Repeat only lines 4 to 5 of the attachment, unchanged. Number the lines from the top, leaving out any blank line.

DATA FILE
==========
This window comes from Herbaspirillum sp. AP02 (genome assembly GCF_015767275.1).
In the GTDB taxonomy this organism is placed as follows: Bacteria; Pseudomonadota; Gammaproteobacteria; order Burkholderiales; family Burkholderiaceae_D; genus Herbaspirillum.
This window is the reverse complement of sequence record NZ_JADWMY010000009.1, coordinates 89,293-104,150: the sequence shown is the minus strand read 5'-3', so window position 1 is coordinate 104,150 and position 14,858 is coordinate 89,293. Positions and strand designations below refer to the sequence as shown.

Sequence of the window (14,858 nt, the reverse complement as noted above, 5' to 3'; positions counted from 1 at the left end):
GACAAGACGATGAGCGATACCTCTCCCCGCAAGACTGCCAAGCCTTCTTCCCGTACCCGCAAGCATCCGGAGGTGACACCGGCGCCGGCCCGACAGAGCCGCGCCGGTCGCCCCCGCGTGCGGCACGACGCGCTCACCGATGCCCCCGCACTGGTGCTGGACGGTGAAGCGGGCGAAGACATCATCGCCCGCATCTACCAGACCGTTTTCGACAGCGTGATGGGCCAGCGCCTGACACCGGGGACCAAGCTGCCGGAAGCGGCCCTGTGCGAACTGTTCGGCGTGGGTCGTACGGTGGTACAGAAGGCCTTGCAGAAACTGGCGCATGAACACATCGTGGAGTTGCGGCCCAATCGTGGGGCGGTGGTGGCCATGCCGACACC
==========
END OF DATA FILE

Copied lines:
Sequence of the window (14,858 nt, the reverse complement as noted above, 5' to 3'; positions counted from 1 at the left end):
GACAAGACGATGAGCGATACCTCTCCCCGCAAGACTGCCAAGCCTTCTTCCCGTACCCGCAAGCATCCGGAGGTGACACCGGCGCCGGCCCGACAGAGCCGCGCCGGTCGCCCCCGCGTGCGGCACGACGCGCTCACCGATGCCCCCGCACTGGTGCTGGACGGTGAAGCGGGCGAAGACATCATCGCCCGCATCTACCAGACCGTTTTCGACAGCGTGATGGGCCAGCGCCTGACACCGGGGACCAAGCTGCCGGAAGCGGCCCTGTGCGAACTGTTCGGCGTGGGTCGTACGGTGGTACAGAAGGCCTTGCAGAAACTGGCGCATGAACACATCGTGGAGTTGCGGCCCAATCGTGGGGCGGTGGTGGCCATGCCGACACC